How to get stronger without burning out
Slow approach daily micro habits, weekly cycles, fit into quarterly results.
Being ok with sidestepping, backtracking, or staying at the same level when you are working with quality.
Go for it everyday, push your boundaries.
This can be applied to growing your fitness and your business
Paying attention to only the micro can leave you with a shortsighted view of how you are progressing.
If you do something new and you do not see results in the first few days and feel the pain of trying new habits, no need to fret. Balance how you feel in the moment while having patience for what will take time. Everything in our modern world of progress works on a lag time, so the work and habits or laziness and procrastination are going to have their effect on your life in several weeks or months but right now we have to have delayed gratification.
Contradictory I know.
Your in the moment physical being instrument is all about comfort, survival, satiety, low energy cost, stimulation. These are our primitive instincts. These are useful to make sure we survive. Thankfully not many times these instincts are called upon for legitimate threats to our survival. In our modern world there is danger for sure from car accidents, household accidents, forces of nature, things can go bad really quickly. But when we are behind on paperwork or are stressing about bills, we can confuse these modern day stresses with survival fear.
We can instead use our primitive instincts to help us change habits by paying attention to them to keep us in check from trying to change habits too fast. For instance, trying to go paleo and cut out all grains and carbs? You can try to go cold turkey but that might lead to burnout after a few days and splurging on beer and pizza, frustration and never returning to new challenges. With intermittent fasting or changing to a high fat diet we can strive to make daily and weekly improvements to get cleaner while still indulging as we wean ourselves off of a habit that we may want to reduce but sprinting to the end for a few days does not lay down sustainable habits.
Making hard changes takes hard work, there is mental pain and physical pangs in changing habits out of comfort in the moment to making lasting changes. There is no way around it. You have to harness the immense mental power to overcome these barriers. There does not have to be a conflict between our body and mind. They are both always communicating to each other.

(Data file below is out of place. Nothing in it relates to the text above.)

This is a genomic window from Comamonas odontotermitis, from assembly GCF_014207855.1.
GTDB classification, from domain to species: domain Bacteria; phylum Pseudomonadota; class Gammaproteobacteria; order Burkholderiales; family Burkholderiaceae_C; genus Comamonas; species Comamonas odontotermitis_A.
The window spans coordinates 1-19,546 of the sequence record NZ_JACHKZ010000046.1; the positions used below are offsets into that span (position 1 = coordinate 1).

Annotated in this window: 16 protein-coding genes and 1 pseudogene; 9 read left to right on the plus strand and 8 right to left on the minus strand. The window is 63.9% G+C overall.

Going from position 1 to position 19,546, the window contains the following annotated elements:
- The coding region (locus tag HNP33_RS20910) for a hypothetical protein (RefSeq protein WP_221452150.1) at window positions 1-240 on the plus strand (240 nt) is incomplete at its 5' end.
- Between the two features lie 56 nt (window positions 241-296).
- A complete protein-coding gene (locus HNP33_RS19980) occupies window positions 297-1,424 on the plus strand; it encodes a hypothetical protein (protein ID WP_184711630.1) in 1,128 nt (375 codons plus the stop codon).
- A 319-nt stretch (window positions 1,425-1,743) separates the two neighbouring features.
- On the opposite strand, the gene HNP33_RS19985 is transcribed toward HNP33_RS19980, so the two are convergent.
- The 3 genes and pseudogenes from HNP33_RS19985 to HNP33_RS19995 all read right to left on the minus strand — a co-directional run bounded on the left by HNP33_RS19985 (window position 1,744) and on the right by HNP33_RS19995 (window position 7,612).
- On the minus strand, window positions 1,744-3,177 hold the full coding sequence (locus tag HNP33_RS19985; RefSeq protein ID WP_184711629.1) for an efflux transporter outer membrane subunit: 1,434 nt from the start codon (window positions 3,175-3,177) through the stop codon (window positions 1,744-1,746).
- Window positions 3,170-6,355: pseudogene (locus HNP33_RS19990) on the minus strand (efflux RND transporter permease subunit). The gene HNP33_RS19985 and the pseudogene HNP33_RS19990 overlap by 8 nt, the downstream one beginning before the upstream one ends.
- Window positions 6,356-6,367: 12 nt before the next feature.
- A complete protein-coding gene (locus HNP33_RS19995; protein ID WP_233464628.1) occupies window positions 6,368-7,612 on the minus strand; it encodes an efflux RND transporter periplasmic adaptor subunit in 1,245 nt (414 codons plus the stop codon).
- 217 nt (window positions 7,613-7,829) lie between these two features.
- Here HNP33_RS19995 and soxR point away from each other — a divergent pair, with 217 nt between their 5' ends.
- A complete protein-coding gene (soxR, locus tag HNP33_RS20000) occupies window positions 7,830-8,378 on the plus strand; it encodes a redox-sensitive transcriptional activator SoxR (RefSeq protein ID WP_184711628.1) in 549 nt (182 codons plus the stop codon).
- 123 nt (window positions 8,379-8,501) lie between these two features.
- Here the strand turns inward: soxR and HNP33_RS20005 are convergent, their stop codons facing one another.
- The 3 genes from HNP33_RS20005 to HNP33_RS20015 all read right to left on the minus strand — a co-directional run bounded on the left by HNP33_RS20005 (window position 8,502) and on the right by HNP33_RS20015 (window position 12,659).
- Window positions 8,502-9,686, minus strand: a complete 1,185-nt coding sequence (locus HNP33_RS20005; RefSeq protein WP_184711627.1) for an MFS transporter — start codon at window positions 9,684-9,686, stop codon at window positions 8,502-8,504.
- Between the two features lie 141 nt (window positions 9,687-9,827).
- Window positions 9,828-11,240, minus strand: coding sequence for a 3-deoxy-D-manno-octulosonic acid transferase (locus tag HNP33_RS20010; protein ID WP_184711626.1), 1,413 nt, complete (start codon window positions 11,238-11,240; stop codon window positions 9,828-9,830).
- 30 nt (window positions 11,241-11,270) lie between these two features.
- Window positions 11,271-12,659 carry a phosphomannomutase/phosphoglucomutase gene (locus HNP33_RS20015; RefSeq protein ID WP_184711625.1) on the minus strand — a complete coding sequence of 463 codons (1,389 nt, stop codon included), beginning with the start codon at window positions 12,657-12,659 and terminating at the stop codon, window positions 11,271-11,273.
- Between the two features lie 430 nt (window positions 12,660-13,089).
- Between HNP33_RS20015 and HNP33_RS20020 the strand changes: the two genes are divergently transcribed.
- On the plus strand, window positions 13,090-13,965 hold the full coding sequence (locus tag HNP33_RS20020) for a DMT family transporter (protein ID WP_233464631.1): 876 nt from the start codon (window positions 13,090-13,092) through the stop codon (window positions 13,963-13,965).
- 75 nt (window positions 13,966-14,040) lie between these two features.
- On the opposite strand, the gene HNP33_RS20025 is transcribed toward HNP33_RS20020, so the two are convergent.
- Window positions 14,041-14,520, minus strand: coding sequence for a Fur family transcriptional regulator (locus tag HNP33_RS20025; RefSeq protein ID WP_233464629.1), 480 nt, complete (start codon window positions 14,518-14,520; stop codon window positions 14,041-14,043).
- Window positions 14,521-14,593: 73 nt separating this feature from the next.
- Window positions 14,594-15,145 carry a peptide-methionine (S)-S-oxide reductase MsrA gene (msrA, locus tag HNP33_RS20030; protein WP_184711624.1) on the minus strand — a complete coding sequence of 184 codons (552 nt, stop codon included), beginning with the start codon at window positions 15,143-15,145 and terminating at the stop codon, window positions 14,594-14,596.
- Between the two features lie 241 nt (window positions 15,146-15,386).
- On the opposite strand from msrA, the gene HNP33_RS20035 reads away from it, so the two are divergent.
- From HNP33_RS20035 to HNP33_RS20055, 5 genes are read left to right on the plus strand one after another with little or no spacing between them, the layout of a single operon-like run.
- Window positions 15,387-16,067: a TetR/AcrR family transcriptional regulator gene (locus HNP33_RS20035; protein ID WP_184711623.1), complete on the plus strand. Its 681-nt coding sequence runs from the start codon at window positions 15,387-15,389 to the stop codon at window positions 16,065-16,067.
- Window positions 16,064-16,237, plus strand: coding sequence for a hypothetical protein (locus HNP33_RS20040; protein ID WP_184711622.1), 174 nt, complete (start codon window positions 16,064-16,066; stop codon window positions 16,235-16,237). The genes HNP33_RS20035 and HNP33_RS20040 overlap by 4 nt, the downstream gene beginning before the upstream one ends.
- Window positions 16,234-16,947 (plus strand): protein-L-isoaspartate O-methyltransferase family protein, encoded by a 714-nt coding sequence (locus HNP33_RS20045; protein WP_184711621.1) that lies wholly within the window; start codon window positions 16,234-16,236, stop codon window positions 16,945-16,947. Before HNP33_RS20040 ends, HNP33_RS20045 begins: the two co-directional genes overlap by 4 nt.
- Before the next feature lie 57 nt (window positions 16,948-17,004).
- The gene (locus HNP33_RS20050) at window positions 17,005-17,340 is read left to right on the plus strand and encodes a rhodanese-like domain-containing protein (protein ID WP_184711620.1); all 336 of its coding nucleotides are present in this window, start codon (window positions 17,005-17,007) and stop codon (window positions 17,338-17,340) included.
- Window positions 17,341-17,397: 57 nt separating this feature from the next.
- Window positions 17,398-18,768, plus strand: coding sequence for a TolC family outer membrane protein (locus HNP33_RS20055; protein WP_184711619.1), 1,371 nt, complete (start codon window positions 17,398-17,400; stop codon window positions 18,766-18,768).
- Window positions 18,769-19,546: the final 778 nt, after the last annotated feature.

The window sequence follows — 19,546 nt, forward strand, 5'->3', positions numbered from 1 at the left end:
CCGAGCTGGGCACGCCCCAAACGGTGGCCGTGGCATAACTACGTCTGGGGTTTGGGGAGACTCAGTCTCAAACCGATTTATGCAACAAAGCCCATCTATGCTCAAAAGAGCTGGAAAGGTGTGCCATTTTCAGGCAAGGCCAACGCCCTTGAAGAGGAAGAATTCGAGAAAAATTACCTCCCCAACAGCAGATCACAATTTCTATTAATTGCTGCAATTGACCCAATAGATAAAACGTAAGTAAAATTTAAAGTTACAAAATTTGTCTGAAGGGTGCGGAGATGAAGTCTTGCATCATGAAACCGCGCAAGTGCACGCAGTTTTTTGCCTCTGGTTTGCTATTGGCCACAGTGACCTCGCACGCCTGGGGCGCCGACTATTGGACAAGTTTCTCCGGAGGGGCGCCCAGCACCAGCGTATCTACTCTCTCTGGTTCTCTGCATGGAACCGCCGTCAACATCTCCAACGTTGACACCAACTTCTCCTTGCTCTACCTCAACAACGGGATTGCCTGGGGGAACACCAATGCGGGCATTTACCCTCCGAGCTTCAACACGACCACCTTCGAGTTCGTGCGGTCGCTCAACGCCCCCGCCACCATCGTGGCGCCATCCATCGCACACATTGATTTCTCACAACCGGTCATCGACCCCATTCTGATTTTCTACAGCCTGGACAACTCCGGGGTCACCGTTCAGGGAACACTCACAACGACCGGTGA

There is a lot of talk by what I have learned from yoga teachers about denigrating the power of the mind and listening only to what the body tells you. “empty your mind” there is a place for this, but misapplied can bring you pain in not being able to take full experience in what modern life of humanity has to offer. If you are filled with fear about how to put one foot infront of the other on a project or a workout plan, a measure of embodiment can be helpful, listening to the sensations of the body, the key is without judgement. If you are hungry, eat, if you are tired sleep, if you are awake then move.
The other end of the spectrum is the power of the mind. When he are racing up a hill on a bicycle and our lungs and legs are burning and we feel our body talking to us, our mind can judge and say “no more” I am going to drop out, my body can do no more” try the opposite saying “ I can, I deserve to be here, I am contributing to this group and I am hurting no more than my fellow competitors. Psyching yourself up is our way of upregulating our central fatigue limits. In physiology we have terms such as VO2 max is the maximum level of oxygen the body can consume when tested to our physiological limits when after reaching our limit we immediately collapse without any control. What most of us get to is a VO2 peak where we get up to a level that is extremely uncomfortable and we decide to stop the test. We are afraid of feeling so much. In research studies we know that external verbal encouragement can have a significant benefit in pushing further past our VO2 peak and closer to our true maximum. What is our mental talk, what is the influence of people around us? Are they telling us to relax and not work too hard and live a balanced life or are our peers and mentors telling us to keep going dig deeper? Is it more satisfying when at a pivotal moment in our life we could have done no more and we failed or when we stopped short of our true potential? We do not even know where our limits are. Kelly Starrett says that in this age we are understanding more about having it all from our greater understanding to measure and reach our potential. “You have no idea what you are capable of”
Using the beauty of our human experience, understanding, art and science, objective measurements to help us see where we are falling short in our long term goals so that we can learn how to be the master of what we do. To own what we feel and not be owned by our feelings, to use the power of the nervous system to do what we love rather than being a victim to poor mentality or untrained urges.
Suppleness of mind and body so they can communicate without conflict. Push your limits and when you find them, celebrate that you have found a peak and keep searching and challenging the boundaries.